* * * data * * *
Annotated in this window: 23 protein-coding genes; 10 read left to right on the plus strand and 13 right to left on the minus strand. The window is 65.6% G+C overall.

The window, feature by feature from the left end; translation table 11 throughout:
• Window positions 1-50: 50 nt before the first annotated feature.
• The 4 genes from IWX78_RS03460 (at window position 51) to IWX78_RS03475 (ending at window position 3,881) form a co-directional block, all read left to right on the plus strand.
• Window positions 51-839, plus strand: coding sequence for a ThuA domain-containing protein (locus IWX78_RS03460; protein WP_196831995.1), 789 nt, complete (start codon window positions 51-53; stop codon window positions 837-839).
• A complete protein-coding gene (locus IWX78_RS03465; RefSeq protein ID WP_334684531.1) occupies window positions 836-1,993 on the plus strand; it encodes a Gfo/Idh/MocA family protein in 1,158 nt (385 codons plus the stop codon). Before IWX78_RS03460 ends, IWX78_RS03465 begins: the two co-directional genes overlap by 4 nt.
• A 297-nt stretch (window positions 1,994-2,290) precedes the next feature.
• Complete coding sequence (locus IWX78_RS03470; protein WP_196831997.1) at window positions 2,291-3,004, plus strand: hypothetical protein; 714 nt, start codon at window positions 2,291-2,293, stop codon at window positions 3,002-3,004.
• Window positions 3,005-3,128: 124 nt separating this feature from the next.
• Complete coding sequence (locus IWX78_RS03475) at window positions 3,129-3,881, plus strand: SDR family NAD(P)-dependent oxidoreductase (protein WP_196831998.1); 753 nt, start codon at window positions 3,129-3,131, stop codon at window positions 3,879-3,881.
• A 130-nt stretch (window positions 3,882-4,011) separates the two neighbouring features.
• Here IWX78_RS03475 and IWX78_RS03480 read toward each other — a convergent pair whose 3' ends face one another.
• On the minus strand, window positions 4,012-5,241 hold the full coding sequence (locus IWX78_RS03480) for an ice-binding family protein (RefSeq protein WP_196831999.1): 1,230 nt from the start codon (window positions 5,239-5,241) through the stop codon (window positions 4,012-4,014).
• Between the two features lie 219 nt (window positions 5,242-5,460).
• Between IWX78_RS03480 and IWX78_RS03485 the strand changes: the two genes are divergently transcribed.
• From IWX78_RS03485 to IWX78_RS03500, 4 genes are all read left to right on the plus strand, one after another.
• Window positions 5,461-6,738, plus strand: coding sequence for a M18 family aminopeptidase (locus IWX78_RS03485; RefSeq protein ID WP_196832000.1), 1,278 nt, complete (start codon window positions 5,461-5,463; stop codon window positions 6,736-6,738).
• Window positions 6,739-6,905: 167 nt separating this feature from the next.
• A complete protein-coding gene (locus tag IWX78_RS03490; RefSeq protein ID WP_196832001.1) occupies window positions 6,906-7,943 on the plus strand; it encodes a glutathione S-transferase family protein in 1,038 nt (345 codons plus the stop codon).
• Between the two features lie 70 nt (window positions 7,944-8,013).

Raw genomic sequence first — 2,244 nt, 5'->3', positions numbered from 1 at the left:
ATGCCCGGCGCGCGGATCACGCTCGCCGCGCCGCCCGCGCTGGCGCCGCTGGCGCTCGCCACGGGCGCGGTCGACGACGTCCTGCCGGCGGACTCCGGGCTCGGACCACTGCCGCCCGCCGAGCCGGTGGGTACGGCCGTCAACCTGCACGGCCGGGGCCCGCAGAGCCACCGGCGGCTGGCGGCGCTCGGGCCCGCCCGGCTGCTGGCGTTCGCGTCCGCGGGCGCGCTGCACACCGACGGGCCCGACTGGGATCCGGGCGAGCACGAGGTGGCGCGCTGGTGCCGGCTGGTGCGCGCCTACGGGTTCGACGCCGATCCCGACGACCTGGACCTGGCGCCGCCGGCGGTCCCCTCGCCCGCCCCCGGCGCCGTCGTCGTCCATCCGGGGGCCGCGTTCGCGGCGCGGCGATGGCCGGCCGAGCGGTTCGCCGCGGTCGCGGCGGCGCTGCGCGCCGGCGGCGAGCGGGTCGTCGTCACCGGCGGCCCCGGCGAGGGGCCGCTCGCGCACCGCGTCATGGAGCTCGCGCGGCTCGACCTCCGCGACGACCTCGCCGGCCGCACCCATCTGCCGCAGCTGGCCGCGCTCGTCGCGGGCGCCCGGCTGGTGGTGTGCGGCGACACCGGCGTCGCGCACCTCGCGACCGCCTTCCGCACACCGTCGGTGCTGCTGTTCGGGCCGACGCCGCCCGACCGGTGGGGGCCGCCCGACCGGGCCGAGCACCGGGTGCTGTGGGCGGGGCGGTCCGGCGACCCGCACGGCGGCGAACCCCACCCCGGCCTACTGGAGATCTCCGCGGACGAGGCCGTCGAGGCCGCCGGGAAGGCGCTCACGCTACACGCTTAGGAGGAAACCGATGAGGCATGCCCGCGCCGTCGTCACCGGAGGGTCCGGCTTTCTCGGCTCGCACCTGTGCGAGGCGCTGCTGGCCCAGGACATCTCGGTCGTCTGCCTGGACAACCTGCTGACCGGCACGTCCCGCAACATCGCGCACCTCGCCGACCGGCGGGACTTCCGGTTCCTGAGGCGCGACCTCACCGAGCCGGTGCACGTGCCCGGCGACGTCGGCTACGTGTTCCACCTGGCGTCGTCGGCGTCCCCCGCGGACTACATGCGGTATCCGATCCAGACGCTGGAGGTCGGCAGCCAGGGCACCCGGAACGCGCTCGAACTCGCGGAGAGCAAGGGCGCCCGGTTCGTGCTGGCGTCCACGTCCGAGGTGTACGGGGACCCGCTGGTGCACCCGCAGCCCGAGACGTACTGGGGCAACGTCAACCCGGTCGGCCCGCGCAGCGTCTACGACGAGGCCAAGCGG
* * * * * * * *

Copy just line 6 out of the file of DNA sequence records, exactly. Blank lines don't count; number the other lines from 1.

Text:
• A complete protein-coding gene (locus IWX78_RS03465; RefSeq protein ID WP_334684531.1) occupies window positions 836-1,993 on the plus strand; it encodes a Gfo/Idh/MocA family protein in 1,158 nt (385 codons plus the stop codon). Before IWX78_RS03460 ends, IWX78_RS03465 begins: the two co-directional genes overlap by 4 nt.